Jennifer is an Atlanta Female Abstract Artist and conceptual creative who communicates through the written word and the visual arts. She uses her love of learning to explore new mediums in her quest for conversation.┬áJennifer’s work explores the human experience. With an extensive formal education in graphics arts, advertising, and brand strategy, Jennifer’s observations and interests often reflect nature’s market place.

As an Atlanta Female Abstract Artist and advertising art director, Jennifer consistently developed nationally recognized advertising campaigns. In 1997, Jennifer and writing partner, Rich Tlapek, conceived and sold to MasterCard the first “Priceless” television commercial. In 2008, Jennifer’s work for Southwest Airlines was inducted into the National Advertising Hall of Fame. Creating successful print and television campaigns fueled Jennifer’s love for production and persuasion.

“It’s magical to see one of your ideas reach a national audience and through humor and insight not only change the viewers opinion, but affect their actions. But seeing my personal experiences, beliefs, and original insights morphed into a corporation’s voice made me realize I wanted to be the one humanized.”

In 1998, Jennifer Fleming-Balser legally incorporated herself; founding J. Balser Inc., a pseudo-imaginary mega-conglomeration whose corporate mission was to produce and distribute the creative messaging of Jennifer Fleming-Balser.

J. Balser Inc. painting J. Balser Inc. courtesy of J. Balser Inc.

The Art of the Line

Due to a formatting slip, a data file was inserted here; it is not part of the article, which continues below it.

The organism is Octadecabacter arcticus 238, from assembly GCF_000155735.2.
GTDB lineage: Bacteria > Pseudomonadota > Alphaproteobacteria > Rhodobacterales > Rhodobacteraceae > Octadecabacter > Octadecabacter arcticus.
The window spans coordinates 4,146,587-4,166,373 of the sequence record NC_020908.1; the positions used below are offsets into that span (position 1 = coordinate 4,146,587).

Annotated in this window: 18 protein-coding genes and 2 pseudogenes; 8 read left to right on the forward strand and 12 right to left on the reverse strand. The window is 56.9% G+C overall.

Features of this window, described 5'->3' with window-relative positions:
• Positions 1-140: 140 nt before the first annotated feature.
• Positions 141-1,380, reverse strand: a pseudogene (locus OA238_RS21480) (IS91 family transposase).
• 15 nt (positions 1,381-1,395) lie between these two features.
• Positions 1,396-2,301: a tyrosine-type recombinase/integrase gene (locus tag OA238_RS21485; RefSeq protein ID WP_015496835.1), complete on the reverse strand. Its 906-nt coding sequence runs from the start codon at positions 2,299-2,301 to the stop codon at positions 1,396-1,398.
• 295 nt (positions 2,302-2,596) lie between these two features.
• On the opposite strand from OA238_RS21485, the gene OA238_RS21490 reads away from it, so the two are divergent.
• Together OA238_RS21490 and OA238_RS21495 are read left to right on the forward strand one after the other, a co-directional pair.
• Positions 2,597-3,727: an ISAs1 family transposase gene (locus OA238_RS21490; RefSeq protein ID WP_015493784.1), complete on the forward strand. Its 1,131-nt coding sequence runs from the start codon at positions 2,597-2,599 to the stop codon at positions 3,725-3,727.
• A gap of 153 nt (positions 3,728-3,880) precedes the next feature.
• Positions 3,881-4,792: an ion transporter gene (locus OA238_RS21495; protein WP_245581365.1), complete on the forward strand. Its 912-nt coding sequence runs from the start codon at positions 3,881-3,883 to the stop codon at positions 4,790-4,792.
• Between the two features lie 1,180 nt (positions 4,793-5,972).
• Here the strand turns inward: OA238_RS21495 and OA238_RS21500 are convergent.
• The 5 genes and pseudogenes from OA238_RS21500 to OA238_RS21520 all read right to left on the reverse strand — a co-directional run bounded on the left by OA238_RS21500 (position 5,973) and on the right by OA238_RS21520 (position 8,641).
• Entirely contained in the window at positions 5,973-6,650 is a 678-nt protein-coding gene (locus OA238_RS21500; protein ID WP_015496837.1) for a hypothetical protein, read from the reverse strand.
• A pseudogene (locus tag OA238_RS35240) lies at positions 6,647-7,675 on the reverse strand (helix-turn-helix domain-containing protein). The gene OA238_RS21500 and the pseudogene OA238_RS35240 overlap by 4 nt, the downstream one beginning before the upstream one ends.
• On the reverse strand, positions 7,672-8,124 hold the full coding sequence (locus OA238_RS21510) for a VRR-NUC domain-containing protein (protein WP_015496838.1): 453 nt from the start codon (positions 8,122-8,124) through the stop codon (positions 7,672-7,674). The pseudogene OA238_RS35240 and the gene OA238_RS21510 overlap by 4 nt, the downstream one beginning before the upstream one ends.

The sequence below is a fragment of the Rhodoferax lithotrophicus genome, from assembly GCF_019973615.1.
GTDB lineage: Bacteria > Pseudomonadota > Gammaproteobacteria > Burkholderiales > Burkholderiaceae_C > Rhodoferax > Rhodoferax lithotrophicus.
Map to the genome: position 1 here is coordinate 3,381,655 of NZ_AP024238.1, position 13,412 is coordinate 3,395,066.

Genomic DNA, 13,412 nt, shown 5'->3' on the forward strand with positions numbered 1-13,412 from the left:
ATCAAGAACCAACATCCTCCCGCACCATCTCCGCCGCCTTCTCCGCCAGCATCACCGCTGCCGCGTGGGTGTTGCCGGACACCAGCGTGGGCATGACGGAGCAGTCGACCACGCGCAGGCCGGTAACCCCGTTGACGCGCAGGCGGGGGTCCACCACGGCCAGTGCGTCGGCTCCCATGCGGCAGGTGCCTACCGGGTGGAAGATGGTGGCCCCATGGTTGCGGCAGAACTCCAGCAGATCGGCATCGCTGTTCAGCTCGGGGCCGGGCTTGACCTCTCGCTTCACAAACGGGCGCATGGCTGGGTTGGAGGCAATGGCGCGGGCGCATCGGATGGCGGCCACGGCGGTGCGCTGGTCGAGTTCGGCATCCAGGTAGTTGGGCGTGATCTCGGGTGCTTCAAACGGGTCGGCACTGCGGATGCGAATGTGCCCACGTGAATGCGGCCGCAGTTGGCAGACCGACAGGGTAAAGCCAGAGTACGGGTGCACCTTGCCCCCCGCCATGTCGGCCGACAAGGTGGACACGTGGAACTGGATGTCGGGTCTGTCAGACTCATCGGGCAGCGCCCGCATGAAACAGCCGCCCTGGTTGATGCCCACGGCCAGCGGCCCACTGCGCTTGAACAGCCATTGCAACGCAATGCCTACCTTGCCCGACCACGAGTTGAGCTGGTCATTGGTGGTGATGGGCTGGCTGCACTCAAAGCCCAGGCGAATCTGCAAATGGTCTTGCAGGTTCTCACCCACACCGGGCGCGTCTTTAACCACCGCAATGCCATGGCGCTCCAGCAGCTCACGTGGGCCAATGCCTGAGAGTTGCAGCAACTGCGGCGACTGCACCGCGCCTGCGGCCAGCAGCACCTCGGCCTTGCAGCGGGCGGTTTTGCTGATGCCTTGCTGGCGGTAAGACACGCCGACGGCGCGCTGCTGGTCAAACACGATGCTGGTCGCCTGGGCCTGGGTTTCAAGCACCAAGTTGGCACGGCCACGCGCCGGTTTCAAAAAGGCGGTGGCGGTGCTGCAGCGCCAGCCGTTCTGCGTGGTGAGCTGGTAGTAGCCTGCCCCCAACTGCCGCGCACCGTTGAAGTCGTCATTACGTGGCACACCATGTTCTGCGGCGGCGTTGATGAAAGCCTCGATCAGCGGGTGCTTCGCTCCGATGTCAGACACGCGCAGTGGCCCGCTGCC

As an advertising art director, Jennifer stumbled on a sociological paradox in visual communication: while more information enhanced comprehension, less information increased relevancy. To strip away most identifiers, Jennifer used the simplicity, versatility, and anonymity of the line.

Other than a singular point, all other creations are dependent on two points. The point of connection is the inception of a line. At the most fundamental axiom of an exchange, Jennifer launched her theological, philosophical, thus artistic process.

Jennifer believes the line hence is physically and metaphysical at the root of any and every shape born. For a vehicle so fundamental to life, artists have paid little attention to it’s properties and potential for greater understanding.

J. Balser Inc. Family of Three, 2004, 6×3 inches, pen on paper.

In fact, for centuries artists have been trying to hide the line, fill in the line’s contents and diminish its existence. Gothic Art, Renaissance, Baroque, Mannerism or Romanticism or Neoclassicism all rely on the painters ability to observe physicality, apply math for accuracy, and ultimately, obscure his brush strokes to create a seamless narrative unencumbered by delineation. Then, in an effort to break from clasical realism, modern artists continued to couple the line with additional information, just jarring, or juxtaposed or incongruent to their predecessors. .

Museums are full of pencil, ink and charcoal sketches which utilize the line, but these artists’ intent were to capture a subject, not to explore a geometric element’s characteristics through content or to push the boundary of narration into essence.

J. Balser Inc. invitation in 1999 for a Austin, Texas show.
Written in 1999, from the J. Balser Inc. corporate manifesto and 3-ringed binder.

Through out the years, Jennifer’s method of drawing has become a type of visual cursive. Fluid in motion, rarely does she pick-up her pen. Rules don’t apply and mistakes aren’t even possible because hesitation and deliberation invite doubt and loss of focus.